Experiments at DIII-D and EAST have demonstrated simultaneous high confinement, divertor detachment, and active control of detachment level, all of which are required for ITER. Comparing detachment control via Te and Jsat, it appears that Te is the most straightforward sensor to use for accessing detachment onset, while Jsat offers more precise control of degree of detachment. Based on these results, control using nitrogen seeding has so far shown the best ability to follow a target value with the low disruptivity and little to no degradation of performance when an Internal Transport Barrier (ITB) is present, but not all facilities allow its use. Neon seeding also can be paired with feedback control with low impact on core performance as long as there is no disruption, however shots with neon seeding commonly disrupted during these experiments. Argon is effective in EAST, but tends to degrade performance (by ≈10%βp) when detachment is achieved. With ideal conditions and strike point position control, data from a single Langmuir probe are an acceptable input to the control algorithm, but this simple system is easily defeated by strike point displacement comparable to the Te or Jsat scale lengths. The presence of an ITB seems to be critical to retaining core performance in detachment in these parameter ranges, as the pedestal pressure tends to decrease as a result of impurity seeding.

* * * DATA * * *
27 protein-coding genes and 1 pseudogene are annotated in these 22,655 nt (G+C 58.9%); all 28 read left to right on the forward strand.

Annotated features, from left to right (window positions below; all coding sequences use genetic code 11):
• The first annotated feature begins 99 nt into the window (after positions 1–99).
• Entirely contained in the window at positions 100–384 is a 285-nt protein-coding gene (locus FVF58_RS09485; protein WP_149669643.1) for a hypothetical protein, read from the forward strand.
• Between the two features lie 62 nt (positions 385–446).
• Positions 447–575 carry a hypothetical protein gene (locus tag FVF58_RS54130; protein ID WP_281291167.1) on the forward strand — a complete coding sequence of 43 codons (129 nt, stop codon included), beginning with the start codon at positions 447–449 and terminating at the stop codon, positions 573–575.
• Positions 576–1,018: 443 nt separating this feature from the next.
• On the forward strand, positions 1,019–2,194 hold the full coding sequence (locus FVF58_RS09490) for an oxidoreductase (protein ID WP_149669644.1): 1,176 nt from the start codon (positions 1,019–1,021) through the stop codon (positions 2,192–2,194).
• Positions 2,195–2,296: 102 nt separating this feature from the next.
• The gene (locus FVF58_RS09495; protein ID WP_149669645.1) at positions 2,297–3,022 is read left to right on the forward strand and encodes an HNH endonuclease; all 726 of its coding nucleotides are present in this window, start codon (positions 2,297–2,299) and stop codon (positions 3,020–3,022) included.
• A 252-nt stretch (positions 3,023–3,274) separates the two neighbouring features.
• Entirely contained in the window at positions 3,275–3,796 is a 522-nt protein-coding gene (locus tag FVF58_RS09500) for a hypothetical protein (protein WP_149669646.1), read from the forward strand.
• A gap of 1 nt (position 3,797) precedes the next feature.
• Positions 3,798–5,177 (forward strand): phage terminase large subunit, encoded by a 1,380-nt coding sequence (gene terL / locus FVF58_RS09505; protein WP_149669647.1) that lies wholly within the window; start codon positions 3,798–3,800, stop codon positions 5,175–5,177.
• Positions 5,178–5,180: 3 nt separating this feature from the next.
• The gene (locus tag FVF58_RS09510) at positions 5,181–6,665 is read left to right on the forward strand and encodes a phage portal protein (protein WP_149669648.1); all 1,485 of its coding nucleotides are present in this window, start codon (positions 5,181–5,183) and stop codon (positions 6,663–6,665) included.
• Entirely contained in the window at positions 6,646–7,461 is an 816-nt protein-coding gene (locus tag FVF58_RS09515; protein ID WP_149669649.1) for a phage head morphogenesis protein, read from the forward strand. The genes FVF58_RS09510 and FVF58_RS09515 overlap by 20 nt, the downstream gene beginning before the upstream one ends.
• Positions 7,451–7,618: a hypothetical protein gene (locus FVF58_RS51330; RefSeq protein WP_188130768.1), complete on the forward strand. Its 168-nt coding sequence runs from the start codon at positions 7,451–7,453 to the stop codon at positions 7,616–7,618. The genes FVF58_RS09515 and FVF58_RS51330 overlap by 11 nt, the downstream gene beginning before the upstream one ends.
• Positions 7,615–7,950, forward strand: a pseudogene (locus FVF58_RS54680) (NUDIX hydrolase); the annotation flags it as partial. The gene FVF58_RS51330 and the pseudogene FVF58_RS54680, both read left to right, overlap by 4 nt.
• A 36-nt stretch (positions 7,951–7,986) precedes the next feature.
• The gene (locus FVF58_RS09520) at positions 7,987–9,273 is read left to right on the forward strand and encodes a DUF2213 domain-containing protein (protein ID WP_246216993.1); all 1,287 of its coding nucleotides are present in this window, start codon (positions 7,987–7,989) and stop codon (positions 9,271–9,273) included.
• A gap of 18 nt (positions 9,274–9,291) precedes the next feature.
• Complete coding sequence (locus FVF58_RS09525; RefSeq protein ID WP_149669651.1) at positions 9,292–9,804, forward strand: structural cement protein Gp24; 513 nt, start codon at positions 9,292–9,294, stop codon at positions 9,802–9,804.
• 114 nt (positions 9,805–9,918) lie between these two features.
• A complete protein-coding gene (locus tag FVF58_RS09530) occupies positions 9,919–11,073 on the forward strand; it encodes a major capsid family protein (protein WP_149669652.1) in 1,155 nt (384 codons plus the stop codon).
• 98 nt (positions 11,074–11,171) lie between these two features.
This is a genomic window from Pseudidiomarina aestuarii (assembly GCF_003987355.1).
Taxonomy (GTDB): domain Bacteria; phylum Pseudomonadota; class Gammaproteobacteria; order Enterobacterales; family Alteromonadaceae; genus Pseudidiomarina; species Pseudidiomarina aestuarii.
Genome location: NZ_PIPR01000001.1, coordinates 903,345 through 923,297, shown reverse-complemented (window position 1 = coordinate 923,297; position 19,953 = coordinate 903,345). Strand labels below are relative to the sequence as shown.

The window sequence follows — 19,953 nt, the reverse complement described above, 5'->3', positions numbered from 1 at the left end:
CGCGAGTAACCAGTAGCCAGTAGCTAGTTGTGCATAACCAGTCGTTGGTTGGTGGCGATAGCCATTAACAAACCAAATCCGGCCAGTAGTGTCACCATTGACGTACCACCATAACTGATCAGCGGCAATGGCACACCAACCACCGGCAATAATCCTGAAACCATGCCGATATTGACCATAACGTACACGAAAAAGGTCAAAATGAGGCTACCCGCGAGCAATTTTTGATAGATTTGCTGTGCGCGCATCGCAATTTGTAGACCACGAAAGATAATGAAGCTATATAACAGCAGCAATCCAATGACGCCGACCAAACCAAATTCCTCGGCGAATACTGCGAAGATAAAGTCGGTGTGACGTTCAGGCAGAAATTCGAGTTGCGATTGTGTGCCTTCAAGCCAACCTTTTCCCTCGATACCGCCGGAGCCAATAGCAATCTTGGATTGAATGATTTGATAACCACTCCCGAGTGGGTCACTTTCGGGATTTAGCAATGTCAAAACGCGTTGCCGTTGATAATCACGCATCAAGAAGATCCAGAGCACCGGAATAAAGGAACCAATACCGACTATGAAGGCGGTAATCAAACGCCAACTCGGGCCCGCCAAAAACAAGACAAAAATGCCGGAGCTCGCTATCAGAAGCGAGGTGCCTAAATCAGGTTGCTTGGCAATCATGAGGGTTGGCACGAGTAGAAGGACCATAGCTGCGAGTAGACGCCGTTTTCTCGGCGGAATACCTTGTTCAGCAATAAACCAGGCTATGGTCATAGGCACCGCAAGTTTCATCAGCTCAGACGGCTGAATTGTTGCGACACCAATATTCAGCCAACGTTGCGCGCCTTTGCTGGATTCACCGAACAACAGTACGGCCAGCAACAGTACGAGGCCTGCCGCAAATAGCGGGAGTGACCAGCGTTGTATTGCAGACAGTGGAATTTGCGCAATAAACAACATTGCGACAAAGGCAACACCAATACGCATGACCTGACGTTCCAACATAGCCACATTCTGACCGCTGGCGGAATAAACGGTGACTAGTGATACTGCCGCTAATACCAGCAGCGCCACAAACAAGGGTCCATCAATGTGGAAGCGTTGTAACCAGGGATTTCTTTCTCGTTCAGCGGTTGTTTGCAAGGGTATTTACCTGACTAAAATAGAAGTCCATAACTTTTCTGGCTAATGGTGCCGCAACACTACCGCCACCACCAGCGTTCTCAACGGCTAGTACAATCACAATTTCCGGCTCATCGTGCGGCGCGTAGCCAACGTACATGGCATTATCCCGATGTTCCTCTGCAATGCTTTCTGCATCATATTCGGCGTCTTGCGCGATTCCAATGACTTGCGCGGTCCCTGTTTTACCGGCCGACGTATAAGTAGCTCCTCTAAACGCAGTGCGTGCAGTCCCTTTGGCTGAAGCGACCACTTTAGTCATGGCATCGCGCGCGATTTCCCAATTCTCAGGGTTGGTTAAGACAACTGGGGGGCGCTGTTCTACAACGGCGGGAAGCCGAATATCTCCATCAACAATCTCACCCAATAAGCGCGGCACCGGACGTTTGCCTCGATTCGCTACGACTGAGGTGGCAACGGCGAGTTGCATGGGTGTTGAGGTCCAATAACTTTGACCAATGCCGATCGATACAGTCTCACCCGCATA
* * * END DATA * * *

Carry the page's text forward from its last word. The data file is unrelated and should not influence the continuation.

- Plasma control